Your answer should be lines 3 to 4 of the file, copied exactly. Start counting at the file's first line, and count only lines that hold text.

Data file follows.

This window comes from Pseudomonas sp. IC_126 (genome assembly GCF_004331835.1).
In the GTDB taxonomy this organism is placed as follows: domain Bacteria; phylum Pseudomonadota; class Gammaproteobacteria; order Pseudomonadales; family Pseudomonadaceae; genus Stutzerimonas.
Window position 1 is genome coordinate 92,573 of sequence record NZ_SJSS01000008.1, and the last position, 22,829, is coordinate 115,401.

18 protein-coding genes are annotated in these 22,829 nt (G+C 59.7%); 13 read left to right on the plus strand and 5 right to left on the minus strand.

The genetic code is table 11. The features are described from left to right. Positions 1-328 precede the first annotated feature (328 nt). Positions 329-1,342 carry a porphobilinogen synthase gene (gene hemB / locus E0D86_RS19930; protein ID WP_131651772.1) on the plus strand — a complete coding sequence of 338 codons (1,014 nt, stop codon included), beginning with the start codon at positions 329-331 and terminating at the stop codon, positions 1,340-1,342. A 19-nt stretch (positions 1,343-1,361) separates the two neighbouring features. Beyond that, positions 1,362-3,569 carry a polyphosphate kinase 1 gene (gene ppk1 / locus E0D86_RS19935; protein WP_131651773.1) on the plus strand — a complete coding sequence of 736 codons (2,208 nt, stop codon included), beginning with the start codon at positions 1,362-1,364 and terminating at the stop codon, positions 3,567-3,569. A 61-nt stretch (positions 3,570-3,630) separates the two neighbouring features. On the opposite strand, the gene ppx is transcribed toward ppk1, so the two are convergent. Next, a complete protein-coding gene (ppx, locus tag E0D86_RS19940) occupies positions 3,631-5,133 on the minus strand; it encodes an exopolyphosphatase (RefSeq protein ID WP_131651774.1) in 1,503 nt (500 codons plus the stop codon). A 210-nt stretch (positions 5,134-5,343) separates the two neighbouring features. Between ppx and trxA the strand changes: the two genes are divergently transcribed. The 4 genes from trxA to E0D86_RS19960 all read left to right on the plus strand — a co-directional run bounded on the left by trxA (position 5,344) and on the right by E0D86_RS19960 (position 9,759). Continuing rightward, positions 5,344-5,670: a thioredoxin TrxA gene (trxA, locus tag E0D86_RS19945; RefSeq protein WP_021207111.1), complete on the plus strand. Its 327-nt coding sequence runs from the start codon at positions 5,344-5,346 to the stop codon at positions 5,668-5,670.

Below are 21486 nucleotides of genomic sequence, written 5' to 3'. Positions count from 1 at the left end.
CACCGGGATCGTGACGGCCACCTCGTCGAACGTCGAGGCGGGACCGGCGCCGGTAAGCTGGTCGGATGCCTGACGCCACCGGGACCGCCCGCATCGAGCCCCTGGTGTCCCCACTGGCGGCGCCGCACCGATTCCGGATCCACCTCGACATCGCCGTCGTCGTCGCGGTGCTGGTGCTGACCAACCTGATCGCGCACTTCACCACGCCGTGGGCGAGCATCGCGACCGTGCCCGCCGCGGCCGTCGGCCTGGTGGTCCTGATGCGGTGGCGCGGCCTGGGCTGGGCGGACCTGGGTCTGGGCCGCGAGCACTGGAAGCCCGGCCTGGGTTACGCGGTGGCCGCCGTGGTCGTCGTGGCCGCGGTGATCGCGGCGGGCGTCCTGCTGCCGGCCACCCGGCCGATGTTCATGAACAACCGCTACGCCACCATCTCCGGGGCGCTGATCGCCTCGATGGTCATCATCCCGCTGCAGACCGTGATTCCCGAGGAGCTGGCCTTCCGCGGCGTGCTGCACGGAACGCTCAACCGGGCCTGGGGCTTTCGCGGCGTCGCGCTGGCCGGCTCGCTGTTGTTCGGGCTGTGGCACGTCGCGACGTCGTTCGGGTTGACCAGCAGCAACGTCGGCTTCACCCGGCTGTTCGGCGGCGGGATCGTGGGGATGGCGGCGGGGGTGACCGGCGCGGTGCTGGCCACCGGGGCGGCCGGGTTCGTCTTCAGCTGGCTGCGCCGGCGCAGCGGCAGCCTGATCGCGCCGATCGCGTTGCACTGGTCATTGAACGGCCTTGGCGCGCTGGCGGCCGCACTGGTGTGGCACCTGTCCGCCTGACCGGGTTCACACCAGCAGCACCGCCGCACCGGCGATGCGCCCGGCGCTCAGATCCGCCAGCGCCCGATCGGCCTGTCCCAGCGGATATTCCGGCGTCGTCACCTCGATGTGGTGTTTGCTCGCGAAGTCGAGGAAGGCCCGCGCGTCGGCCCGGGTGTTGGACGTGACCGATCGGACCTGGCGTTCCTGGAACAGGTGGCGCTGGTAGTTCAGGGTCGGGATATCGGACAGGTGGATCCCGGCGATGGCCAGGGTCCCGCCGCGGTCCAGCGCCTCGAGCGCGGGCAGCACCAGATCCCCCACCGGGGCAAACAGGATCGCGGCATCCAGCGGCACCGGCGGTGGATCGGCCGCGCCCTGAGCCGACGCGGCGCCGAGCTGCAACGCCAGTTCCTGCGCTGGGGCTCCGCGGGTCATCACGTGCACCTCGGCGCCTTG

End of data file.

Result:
Window position 1 is genome coordinate 92,573 of sequence record NZ_SJSS01000008.1, and the last position, 22,829, is coordinate 115,401.

18 protein-coding genes are annotated in these 22,829 nt (G+C 59.7%); 13 read left to right on the plus strand and 5 right to left on the minus strand.